Take the 2-minute tour ×
Super User is a question and answer site for computer enthusiasts and power users. It's 100% free, no registration required.

Actually , i have encrypted file using vim -X option . Unfortunately i forget the encryption key. Is there any way to get back file without any data corruption .without knowing key.

Thanks.

share|improve this question

migrated from stackoverflow.com Feb 5 '11 at 6:08

This question came from our site for professional and enthusiast programmers.

1  
I think you're out of luck. There should be no way to recover the text in a reasonable amount of time without the key. –  Michael Anderson Feb 5 '11 at 4:42

4 Answers 4

No, of course not. It wouldn't be very good encryption if there were a backdoor that let you get the plaintext without the key.

There's always brute-forcing, but if the key is very long it could easily take too long to be helpful.

share|improve this answer
    
Cant we pass the file to any decrypt algorithm ... which could find the actual key.... –  Pavunkumar Feb 5 '11 at 5:53
1  
@pavun_cool: that would render any encryption useless, wouldnt it? –  akira Feb 5 '11 at 6:54
    
@pavun_cool: and btw .. that "decrypt algorithm" is called "try all available keys till something does not look like garbage", aka "brute force" .. this is the right answer, even if you dont like it. –  akira Feb 9 '11 at 8:40

Short answer: No, it is not possible. (As others have mentioned.) See ":help encryption" and take note of the warnings.

Long answer: Vim can optionally use two encryption methods:

  1. The original—and default—is considered weak and potentially "broken," is based on zip's encryption scheme. There are supposedly zip encryption cracking programs out there, but I haven't ever been able to make one work, and they certainly would not work with Vim's encrypted files without modification.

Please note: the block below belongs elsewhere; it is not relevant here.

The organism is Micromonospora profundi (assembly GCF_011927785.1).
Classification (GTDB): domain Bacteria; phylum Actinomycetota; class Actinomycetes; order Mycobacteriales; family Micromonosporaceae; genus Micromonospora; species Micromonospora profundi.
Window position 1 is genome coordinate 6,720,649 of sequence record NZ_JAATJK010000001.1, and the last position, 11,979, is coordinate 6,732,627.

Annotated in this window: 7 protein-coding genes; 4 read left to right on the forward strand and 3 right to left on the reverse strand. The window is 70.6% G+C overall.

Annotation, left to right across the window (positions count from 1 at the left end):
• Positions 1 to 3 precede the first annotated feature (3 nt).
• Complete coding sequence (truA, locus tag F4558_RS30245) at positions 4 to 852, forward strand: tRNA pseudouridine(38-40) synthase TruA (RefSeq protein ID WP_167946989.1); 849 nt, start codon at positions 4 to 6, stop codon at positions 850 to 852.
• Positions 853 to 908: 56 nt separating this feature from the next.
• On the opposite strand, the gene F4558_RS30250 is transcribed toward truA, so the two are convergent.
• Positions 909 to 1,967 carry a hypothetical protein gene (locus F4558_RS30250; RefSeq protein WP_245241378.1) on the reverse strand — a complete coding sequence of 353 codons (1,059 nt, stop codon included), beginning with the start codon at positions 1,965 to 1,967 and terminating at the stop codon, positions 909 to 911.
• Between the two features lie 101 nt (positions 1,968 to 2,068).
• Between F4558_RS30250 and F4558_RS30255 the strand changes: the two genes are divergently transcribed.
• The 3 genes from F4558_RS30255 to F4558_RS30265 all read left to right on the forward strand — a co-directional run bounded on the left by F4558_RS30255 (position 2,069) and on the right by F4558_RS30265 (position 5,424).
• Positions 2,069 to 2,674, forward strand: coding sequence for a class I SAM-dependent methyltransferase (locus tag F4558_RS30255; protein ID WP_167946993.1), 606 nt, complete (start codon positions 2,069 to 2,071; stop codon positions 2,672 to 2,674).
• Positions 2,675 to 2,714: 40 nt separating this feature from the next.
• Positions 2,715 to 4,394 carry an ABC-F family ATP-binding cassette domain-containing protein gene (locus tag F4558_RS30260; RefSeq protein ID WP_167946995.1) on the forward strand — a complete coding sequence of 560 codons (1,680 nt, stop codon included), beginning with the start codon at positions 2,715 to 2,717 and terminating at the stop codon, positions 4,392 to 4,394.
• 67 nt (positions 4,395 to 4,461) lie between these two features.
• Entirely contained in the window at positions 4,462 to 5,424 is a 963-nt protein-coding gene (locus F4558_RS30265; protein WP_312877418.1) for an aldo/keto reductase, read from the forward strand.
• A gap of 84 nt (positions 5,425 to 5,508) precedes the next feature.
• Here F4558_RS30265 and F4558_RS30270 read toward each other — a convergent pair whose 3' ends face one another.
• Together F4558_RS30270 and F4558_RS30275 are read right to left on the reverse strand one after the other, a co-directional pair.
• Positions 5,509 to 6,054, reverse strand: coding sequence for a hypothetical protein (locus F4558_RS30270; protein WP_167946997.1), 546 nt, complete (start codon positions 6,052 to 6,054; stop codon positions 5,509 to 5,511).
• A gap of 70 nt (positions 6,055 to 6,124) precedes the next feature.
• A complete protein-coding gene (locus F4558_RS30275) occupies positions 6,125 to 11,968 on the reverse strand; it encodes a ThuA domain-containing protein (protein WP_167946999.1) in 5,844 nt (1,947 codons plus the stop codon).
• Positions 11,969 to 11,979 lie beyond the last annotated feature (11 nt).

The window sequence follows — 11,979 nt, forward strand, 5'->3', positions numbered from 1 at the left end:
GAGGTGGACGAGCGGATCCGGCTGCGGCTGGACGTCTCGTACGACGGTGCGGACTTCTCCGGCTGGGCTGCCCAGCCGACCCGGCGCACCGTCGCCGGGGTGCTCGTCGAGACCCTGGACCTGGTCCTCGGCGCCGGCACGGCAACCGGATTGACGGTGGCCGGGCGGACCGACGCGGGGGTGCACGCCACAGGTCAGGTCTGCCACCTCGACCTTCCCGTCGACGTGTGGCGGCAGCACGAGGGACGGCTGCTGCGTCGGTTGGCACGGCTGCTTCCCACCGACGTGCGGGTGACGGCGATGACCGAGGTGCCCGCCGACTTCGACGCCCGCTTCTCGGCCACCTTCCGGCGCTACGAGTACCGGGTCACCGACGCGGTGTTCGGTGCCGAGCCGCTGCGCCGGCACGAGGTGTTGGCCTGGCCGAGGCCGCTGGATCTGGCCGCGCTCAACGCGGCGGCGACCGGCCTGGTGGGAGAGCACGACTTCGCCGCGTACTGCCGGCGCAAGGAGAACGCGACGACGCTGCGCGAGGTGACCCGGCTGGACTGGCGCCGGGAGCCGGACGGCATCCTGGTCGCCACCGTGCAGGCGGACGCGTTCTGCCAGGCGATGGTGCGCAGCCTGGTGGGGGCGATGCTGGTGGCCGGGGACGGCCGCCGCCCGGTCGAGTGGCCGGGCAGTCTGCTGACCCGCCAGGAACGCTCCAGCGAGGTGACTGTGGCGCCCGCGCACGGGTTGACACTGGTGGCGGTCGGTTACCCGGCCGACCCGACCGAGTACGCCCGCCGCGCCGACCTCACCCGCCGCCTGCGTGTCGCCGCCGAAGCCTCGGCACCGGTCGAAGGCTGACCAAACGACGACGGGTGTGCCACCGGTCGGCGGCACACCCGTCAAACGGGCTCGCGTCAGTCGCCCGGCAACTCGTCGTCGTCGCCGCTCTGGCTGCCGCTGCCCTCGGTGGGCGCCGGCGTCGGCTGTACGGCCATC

2. The new encryption scheme, introduced in 7.3, is Blowfish. You'd have to more than burn out a sun to gain the power alone needed to brute-force that key, which—assuming that there wasn't a mistake in implementing this method in Vim or there is no core flaw in the Blowfish algorithm—is probably the only way you'd manage to gain access to the file.

See ":help 'cryptmethod'"

I will also reiterate what others have said here: The encryption would not be much use if it were so easily broken.

I suggest that you should always write your passwords down in a secure place; install a decent "password safe" application such as KeePass.

share|improve this answer

Can't be done. Although Vim just uses standard algorithms (AES, I believe) to encrypt/decrypt files, it doesn't matter what program or library you use you're not going to decrypt it without the key. Algorithms like these work not because they're unbreakable, but because it takes an insanely long time to brute-force them (as in thousands of years at current computing abilities).

share|improve this answer
    
vim uses blowfish since 7.3 (or its homebrew encryption, which is 'rather weak') –  akira Feb 5 '11 at 6:23

If you had recently edited the file (when you last remembered the password), check in your temp folder, there should be a file with the contents. It would have a tilde at the end of the filename.

share|improve this answer
    
This definitely should not work; the backup file (the file with a tilde) should also be encrypted. If it you are seeing situations where it is not, you need to create a bug report where it is reproducible and send it to bugs@vim.org and vim-dev@vim.org. –  Heptite Feb 5 '11 at 18:39

Your Answer

 
discard

By posting your answer, you agree to the privacy policy and terms of service.

Not the answer you're looking for? Browse other questions tagged or ask your own question.